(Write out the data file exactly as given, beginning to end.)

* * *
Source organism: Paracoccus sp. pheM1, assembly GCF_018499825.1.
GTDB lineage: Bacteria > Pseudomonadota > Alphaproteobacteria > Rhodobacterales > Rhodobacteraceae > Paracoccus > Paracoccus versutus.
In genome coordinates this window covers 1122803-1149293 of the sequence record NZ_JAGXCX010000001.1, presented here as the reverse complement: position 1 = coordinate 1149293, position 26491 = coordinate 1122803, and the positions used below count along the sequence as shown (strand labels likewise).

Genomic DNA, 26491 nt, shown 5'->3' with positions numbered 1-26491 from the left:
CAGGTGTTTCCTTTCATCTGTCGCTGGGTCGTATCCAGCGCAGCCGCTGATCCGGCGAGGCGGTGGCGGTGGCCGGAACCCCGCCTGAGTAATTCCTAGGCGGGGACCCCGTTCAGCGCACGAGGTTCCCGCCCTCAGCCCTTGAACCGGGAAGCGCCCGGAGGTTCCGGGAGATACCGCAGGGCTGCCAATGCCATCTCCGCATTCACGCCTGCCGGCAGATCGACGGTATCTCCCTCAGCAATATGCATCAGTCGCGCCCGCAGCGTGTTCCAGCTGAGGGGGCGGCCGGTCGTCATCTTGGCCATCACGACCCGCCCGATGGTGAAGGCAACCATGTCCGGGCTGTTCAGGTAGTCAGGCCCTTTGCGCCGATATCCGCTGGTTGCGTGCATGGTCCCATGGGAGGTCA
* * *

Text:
Source organism: Paracoccus sp. pheM1, assembly GCF_018499825.1.
GTDB lineage: Bacteria > Pseudomonadota > Alphaproteobacteria > Rhodobacterales > Rhodobacteraceae > Paracoccus > Paracoccus versutus.
In genome coordinates this window covers 1122803-1149293 of the sequence record NZ_JAGXCX010000001.1, presented here as the reverse complement: position 1 = coordinate 1149293, position 26491 = coordinate 1122803, and the positions used below count along the sequence as shown (strand labels likewise).

Genomic DNA, 26491 nt, shown 5'->3' with positions numbered 1-26491 from the left:
CAGGTGTTTCCTTTCATCTGTCGCTGGGTCGTATCCAGCGCAGCCGCTGATCCGGCGAGGCGGTGGCGGTGGCCGGAACCCCGCCTGAGTAATTCCTAGGCGGGGACCCCGTTCAGCGCACGAGGTTCCCGCCCTCAGCCCTTGAACCGGGAAGCGCCCGGAGGTTCCGGGAGATACCGCAGGGCTGCCAATGCCATCTCCGCATTCACGCCTGCCGGCAGATCGACGGTATCTCCCTCAGCAATATGCATCAGTCGCGCCCGCAGCGTGTTCCAGCTGAGGGGGCGGCCGGTCGTCATCTTGGCCATCACGACCCGCCCGATGGTGAAGGCAACCATGTCCGGGCTGTTCAGGTAGTCAGGCCCTTTGCGCCGATATCCGCTGGTTGCGTGCATGGTCCCATGGGAGGTCA